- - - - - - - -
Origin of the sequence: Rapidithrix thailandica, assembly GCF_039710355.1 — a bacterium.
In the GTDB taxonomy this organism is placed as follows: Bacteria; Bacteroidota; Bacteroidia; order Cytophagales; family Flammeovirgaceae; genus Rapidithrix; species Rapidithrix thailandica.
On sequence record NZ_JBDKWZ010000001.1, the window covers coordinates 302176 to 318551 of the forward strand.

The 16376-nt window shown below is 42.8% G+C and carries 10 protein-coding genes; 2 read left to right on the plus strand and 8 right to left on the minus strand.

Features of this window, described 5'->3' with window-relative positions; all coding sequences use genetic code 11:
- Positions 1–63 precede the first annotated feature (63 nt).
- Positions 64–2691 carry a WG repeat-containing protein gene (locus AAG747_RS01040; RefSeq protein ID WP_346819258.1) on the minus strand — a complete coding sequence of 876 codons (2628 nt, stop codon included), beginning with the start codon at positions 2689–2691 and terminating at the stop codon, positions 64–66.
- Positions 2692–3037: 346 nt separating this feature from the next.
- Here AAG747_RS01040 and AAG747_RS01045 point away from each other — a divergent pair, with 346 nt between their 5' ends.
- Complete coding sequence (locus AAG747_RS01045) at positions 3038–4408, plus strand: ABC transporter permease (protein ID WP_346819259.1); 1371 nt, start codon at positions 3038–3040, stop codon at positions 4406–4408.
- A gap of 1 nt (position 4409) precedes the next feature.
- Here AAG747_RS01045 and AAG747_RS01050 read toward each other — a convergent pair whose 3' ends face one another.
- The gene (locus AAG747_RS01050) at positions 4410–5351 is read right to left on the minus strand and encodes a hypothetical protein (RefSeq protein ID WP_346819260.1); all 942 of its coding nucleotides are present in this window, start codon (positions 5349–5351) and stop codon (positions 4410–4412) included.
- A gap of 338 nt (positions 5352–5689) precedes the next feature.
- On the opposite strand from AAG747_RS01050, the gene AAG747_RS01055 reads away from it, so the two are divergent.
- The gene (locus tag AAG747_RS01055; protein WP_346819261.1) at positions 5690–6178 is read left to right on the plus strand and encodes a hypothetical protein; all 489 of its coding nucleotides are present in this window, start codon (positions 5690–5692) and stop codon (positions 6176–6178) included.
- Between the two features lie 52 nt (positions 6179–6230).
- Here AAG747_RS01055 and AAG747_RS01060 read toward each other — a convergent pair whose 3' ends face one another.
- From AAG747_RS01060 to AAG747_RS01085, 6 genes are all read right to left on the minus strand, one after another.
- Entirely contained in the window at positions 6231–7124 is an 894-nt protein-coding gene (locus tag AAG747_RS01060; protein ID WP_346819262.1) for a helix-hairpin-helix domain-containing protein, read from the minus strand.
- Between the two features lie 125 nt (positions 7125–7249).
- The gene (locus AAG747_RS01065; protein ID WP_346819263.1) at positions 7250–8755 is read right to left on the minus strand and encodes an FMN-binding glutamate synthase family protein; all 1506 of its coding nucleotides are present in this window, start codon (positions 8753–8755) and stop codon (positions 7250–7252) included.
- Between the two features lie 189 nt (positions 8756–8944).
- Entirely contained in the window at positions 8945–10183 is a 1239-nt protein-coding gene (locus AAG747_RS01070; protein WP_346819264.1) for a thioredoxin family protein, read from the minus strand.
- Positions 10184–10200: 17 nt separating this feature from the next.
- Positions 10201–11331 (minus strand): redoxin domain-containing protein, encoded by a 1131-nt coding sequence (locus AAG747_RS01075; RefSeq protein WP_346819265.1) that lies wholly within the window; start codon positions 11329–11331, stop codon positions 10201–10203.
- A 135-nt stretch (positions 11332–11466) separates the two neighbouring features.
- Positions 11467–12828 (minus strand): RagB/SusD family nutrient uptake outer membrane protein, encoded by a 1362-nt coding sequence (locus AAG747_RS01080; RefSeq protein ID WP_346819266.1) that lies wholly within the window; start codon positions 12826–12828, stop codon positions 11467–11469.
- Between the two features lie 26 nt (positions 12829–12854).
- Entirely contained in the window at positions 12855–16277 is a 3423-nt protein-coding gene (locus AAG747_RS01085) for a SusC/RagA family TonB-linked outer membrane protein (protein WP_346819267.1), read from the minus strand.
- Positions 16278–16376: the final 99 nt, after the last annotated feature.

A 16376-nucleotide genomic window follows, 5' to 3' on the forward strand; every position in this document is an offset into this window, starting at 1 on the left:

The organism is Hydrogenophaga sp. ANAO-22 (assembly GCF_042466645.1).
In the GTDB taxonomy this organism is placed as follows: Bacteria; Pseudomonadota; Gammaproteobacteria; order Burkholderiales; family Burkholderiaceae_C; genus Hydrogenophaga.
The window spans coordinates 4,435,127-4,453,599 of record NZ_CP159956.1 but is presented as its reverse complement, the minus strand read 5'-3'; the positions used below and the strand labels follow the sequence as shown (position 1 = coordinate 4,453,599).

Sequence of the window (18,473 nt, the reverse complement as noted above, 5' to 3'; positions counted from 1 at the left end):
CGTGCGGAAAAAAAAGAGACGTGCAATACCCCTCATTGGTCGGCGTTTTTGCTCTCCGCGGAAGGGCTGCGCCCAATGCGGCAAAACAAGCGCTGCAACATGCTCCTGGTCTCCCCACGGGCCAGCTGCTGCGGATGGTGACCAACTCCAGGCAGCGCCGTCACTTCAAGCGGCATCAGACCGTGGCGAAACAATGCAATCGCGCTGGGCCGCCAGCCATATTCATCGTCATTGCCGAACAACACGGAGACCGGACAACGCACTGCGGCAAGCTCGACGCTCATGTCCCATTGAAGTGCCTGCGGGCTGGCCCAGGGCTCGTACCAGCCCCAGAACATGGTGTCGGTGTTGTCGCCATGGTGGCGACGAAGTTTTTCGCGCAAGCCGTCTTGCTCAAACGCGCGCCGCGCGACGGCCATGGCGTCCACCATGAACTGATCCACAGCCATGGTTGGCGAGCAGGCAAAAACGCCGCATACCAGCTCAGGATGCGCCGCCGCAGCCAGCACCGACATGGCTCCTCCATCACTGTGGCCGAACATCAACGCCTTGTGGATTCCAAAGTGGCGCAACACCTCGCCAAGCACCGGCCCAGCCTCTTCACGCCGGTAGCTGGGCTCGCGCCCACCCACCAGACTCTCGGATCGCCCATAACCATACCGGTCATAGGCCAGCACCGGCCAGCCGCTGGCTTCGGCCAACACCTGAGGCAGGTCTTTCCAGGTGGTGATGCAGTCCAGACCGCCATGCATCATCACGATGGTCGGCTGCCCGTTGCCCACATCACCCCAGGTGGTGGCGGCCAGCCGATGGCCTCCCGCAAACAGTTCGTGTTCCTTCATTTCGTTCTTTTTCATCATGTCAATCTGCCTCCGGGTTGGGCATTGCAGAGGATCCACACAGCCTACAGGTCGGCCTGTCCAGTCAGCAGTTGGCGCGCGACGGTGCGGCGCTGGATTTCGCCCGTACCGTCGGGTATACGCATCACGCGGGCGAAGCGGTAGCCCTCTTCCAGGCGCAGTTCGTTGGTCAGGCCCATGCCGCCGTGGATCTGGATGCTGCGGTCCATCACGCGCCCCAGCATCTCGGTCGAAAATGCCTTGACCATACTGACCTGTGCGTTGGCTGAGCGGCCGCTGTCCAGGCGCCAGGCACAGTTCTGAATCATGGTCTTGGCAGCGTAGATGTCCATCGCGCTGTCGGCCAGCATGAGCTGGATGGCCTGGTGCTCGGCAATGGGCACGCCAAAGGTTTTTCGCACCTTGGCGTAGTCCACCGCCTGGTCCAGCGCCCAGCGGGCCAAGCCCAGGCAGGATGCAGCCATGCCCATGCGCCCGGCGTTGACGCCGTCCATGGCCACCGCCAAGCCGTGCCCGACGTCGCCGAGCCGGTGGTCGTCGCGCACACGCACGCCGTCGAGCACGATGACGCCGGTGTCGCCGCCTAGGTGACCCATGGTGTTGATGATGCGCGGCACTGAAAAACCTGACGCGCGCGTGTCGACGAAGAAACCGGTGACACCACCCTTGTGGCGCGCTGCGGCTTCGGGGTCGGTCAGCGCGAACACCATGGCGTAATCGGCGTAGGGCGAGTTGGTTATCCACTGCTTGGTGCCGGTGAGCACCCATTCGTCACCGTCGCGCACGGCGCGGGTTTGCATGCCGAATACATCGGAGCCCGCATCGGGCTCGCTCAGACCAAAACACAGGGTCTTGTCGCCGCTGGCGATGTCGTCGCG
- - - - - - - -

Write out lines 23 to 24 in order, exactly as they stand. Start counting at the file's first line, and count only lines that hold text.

- Between the two features lie 189 nt (positions 8756–8944).
- Entirely contained in the window at positions 8945–10183 is a 1239-nt protein-coding gene (locus AAG747_RS01070; protein WP_346819264.1) for a thioredoxin family protein, read from the minus strand.